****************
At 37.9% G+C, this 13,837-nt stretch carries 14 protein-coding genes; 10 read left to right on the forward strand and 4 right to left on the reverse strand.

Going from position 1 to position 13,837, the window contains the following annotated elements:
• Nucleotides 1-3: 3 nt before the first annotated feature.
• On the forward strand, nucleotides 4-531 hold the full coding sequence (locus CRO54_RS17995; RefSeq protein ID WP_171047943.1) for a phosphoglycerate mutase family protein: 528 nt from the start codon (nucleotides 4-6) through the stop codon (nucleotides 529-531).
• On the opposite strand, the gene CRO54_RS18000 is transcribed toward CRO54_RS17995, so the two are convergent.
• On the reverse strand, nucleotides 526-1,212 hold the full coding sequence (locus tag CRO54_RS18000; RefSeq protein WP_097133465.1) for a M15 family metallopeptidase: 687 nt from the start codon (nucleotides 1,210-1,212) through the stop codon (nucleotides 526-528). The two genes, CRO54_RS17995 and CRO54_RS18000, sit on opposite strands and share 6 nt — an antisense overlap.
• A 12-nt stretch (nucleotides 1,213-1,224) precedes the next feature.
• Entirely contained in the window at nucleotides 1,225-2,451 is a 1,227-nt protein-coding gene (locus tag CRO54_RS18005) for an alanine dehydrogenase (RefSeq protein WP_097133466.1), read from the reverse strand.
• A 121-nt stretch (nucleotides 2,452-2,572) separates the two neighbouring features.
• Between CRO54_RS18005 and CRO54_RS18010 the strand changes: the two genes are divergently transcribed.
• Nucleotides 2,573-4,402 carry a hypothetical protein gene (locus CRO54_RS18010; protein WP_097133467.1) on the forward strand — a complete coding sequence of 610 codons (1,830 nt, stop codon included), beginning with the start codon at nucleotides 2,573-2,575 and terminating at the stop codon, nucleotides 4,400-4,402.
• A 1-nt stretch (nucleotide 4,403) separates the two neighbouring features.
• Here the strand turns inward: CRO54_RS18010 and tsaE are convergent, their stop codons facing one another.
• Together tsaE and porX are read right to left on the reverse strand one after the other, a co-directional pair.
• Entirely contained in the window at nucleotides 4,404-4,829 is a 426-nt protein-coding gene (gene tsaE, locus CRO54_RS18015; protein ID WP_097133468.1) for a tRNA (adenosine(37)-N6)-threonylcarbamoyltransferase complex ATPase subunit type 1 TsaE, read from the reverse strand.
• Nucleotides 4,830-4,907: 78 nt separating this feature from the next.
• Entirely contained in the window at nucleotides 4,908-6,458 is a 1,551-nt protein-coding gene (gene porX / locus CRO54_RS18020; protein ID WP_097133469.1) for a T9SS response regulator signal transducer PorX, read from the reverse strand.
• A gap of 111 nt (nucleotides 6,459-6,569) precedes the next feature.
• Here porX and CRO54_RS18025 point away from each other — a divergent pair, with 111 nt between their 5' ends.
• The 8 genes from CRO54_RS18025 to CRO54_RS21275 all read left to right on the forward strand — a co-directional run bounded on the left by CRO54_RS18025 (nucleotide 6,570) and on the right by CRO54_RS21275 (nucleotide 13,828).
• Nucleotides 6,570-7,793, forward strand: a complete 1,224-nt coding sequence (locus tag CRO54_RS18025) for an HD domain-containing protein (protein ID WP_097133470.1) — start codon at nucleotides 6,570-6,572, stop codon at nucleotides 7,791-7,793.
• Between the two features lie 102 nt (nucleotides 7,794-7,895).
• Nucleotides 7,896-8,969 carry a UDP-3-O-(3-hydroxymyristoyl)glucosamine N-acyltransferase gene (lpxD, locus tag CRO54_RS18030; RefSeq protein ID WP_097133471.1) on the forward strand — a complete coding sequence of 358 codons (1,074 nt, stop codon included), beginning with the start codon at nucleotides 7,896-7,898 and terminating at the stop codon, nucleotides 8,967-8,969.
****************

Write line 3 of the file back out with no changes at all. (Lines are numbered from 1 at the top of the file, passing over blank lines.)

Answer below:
• Nucleotides 1-3: 3 nt before the first annotated feature.